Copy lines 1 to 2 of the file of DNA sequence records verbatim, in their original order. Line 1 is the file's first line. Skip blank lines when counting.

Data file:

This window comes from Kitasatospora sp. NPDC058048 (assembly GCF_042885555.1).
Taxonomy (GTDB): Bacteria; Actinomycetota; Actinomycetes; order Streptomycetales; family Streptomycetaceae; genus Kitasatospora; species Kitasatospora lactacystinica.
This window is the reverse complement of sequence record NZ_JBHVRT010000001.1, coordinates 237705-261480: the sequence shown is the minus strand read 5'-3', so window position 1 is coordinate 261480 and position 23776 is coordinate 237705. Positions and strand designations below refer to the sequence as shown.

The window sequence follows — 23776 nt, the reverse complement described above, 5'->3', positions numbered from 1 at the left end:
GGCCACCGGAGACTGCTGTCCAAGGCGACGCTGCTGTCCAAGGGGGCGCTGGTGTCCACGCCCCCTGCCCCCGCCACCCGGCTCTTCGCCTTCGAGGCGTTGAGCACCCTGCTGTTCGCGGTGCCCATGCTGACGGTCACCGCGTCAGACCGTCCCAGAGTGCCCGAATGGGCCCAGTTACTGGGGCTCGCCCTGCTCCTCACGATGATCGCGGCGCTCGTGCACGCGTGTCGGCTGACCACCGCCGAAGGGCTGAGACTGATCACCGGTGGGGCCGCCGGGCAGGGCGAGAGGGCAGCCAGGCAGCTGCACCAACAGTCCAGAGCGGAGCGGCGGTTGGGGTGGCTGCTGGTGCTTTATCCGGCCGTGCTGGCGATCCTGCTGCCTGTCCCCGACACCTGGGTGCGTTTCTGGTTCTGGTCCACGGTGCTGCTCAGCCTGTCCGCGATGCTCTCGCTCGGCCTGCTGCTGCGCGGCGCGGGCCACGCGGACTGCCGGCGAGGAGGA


This window comes from Kitasatospora sp. NPDC058048 (assembly GCF_042885555.1).
Taxonomy (GTDB): Bacteria; Actinomycetota; Actinomycetes; order Streptomycetales; family Streptomycetaceae; genus Kitasatospora; species Kitasatospora lactacystinica.